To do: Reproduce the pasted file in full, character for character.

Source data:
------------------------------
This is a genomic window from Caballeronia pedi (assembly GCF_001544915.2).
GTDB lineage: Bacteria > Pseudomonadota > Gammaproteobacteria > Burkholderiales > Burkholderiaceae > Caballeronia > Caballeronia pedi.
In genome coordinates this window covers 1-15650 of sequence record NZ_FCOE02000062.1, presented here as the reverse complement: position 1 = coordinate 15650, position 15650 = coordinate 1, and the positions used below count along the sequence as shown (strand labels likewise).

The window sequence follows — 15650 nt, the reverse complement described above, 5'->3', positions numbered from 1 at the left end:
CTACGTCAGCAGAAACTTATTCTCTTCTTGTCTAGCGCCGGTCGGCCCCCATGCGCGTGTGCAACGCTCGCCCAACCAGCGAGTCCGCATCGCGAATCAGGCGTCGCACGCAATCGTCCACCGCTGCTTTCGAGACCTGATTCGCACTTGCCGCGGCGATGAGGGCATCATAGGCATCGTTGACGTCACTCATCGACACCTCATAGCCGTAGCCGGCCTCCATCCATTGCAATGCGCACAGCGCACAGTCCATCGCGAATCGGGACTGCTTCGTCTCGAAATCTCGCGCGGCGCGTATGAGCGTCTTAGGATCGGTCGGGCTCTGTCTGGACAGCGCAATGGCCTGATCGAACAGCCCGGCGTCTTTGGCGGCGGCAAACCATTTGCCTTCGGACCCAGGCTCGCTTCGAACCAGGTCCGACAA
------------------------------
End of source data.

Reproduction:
This is a genomic window from Caballeronia pedi (assembly GCF_001544915.2).
GTDB lineage: Bacteria > Pseudomonadota > Gammaproteobacteria > Burkholderiales > Burkholderiaceae > Caballeronia > Caballeronia pedi.
In genome coordinates this window covers 1-15650 of sequence record NZ_FCOE02000062.1, presented here as the reverse complement: position 1 = coordinate 15650, position 15650 = coordinate 1, and the positions used below count along the sequence as shown (strand labels likewise).

The window sequence follows — 15650 nt, the reverse complement described above, 5'->3', positions numbered from 1 at the left end:
CTACGTCAGCAGAAACTTATTCTCTTCTTGTCTAGCGCCGGTCGGCCCCCATGCGCGTGTGCAACGCTCGCCCAACCAGCGAGTCCGCATCGCGAATCAGGCGTCGCACGCAATCGTCCACCGCTGCTTTCGAGACCTGATTCGCACTTGCCGCGGCGATGAGGGCATCATAGGCATCGTTGACGTCACTCATCGACACCTCATAGCCGTAGCCGGCCTCCATCCATTGCAATGCGCACAGCGCACAGTCCATCGCGAATCGGGACTGCTTCGTCTCGAAATCTCGCGCGGCGCGTATGAGCGTCTTAGGATCGGTCGGGCTCTGTCTGGACAGCGCAATGGCCTGATCGAACAGCCCGGCGTCTTTGGCGGCGGCAAACCATTTGCCTTCGGACCCAGGCTCGCTTCGAACCAGGTCCGACAA